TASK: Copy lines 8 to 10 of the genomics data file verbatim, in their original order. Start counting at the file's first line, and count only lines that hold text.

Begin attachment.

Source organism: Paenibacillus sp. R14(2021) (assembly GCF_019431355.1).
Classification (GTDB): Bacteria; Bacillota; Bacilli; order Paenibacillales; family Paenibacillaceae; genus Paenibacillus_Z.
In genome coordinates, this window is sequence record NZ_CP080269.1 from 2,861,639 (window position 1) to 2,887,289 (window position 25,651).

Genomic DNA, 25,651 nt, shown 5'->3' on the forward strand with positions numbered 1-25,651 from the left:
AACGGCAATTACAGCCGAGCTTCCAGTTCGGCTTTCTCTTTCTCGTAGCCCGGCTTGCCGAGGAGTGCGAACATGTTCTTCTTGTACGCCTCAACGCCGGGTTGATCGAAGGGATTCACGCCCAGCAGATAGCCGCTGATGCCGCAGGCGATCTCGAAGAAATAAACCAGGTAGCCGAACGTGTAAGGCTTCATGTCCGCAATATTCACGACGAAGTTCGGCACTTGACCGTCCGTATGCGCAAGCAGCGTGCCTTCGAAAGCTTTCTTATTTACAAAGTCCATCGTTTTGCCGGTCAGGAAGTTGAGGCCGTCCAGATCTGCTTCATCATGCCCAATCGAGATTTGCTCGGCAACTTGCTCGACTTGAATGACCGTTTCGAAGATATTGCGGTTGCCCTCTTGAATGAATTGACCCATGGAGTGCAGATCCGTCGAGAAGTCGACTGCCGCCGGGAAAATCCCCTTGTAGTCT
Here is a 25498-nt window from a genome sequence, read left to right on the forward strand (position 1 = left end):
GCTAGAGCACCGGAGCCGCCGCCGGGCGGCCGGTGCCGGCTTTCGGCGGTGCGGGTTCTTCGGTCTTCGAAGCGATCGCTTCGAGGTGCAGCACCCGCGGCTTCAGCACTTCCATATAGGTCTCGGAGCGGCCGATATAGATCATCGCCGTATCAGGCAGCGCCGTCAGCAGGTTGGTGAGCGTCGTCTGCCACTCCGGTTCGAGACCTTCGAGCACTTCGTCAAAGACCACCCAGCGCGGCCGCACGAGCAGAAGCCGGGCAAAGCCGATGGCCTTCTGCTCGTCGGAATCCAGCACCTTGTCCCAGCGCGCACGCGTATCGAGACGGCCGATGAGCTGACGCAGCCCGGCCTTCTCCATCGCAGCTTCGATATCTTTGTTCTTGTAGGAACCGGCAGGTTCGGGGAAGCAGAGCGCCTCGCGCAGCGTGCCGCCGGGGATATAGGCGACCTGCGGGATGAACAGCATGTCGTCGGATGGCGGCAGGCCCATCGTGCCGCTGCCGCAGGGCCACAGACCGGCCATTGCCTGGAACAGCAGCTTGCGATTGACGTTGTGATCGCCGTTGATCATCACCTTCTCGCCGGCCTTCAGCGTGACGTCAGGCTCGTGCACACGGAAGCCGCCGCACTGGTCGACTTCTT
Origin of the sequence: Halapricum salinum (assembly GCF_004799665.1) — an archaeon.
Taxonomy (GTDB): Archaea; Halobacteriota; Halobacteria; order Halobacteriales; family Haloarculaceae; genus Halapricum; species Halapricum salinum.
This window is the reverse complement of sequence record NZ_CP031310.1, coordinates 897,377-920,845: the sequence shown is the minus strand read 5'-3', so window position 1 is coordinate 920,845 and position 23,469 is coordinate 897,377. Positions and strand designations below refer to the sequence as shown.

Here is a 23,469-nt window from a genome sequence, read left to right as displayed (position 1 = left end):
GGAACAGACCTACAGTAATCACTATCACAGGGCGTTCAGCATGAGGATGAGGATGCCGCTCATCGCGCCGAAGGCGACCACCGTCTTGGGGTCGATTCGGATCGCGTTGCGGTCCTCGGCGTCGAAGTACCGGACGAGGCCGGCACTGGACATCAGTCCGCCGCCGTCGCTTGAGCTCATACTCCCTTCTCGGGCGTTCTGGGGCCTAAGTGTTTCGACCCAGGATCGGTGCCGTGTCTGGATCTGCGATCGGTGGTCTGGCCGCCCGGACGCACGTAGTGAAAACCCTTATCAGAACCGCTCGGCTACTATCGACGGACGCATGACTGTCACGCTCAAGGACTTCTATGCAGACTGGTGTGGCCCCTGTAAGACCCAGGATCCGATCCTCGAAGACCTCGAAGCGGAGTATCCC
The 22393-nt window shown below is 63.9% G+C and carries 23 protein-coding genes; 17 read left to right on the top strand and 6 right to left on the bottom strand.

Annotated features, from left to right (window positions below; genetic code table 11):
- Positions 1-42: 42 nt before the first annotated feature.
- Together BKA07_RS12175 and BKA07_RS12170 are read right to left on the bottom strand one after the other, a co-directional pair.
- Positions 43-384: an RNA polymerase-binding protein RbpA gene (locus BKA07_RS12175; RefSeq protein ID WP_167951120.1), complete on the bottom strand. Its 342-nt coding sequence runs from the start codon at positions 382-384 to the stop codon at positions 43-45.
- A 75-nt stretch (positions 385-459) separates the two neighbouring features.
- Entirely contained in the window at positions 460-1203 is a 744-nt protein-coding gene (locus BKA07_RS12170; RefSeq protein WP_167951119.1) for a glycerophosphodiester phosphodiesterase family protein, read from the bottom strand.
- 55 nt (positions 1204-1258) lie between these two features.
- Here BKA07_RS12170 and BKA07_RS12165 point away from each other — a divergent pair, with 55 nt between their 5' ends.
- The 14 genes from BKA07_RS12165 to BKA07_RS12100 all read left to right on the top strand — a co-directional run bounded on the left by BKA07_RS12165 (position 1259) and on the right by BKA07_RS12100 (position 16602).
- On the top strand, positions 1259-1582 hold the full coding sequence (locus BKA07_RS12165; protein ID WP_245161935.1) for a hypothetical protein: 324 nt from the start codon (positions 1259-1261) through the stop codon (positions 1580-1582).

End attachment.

Origin of the sequence: Halapricum salinum (assembly GCF_004799665.1) — an archaeon.
Taxonomy (GTDB): Archaea; Halobacteriota; Halobacteria; order Halobacteriales; family Haloarculaceae; genus Halapricum; species Halapricum salinum.
This window is the reverse complement of sequence record NZ_CP031310.1, coordinates 897,377-920,845: the sequence shown is the minus strand read 5'-3', so window position 1 is coordinate 920,845 and position 23,469 is coordinate 897,377. Positions and strand designations below refer to the sequence as shown.